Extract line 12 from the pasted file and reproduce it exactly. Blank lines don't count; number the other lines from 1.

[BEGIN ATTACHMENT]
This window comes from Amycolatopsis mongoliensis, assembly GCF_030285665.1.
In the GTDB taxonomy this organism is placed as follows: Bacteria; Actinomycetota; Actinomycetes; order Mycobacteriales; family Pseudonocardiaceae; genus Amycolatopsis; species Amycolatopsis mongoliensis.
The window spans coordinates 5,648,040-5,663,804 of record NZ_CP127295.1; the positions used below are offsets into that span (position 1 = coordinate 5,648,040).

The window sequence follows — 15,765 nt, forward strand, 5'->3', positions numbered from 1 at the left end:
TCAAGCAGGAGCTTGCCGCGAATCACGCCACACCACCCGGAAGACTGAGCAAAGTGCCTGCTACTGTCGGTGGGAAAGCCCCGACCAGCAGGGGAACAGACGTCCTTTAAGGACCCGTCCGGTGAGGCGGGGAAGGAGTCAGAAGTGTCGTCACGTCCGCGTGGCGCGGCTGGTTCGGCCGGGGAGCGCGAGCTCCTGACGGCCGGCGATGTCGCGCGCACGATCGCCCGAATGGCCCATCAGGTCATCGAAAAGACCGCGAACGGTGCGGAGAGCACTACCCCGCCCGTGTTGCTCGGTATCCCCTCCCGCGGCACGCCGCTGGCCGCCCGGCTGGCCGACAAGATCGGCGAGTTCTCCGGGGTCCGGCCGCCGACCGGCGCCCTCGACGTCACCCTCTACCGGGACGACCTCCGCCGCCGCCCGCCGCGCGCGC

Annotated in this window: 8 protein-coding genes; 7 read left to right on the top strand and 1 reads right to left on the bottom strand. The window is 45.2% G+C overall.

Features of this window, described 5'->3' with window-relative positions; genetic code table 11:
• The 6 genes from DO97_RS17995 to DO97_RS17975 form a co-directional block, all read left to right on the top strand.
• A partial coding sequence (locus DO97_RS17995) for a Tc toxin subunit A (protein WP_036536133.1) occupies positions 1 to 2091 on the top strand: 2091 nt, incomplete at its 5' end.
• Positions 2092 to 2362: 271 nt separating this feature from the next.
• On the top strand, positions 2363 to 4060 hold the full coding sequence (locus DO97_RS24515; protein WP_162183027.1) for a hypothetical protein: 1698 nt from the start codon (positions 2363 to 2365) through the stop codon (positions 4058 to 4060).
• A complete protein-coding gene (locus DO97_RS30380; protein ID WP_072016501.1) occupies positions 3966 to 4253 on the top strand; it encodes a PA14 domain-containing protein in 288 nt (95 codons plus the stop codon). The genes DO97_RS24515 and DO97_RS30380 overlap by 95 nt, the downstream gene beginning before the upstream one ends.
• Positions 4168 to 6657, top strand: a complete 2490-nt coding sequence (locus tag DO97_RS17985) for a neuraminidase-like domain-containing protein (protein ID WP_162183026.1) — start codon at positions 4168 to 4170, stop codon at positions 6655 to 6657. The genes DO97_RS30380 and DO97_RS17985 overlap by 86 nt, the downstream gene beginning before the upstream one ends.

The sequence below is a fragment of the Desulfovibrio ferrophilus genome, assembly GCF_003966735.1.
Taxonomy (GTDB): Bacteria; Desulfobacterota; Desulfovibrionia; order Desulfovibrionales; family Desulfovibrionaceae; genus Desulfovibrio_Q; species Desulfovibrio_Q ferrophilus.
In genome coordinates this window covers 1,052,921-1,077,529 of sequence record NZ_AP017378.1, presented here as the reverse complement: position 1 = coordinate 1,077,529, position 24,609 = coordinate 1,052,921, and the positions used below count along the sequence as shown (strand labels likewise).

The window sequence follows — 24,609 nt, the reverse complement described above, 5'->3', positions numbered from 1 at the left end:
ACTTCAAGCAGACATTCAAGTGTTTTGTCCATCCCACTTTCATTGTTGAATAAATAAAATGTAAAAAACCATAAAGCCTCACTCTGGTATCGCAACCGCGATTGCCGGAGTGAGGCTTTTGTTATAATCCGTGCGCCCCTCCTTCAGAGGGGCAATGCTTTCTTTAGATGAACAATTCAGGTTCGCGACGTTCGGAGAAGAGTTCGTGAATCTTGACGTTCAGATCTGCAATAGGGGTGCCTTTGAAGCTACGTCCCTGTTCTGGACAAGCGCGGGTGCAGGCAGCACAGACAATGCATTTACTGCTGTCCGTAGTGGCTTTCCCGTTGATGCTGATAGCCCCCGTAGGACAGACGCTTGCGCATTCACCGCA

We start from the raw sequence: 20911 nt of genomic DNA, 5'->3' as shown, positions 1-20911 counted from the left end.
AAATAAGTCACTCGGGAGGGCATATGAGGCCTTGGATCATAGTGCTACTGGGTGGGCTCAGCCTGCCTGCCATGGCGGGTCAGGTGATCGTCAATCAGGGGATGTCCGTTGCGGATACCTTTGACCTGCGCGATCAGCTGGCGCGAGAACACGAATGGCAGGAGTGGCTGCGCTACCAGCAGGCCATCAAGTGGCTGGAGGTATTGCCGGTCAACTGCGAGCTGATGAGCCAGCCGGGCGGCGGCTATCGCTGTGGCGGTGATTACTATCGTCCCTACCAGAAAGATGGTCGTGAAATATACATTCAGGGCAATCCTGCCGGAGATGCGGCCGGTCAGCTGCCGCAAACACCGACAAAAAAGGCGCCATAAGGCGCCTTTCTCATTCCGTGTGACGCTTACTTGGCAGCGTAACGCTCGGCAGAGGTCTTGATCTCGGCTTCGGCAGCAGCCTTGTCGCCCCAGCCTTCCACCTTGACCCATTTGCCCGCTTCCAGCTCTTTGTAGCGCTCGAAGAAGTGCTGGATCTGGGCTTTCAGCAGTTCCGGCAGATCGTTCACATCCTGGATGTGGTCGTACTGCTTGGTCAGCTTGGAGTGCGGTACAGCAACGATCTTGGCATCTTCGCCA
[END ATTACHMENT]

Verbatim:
• A complete protein-coding gene (locus DO97_RS30380; protein ID WP_072016501.1) occupies positions 3966 to 4253 on the top strand; it encodes a PA14 domain-containing protein in 288 nt (95 codons plus the stop codon). The genes DO97_RS24515 and DO97_RS30380 overlap by 95 nt, the downstream gene beginning before the upstream one ends.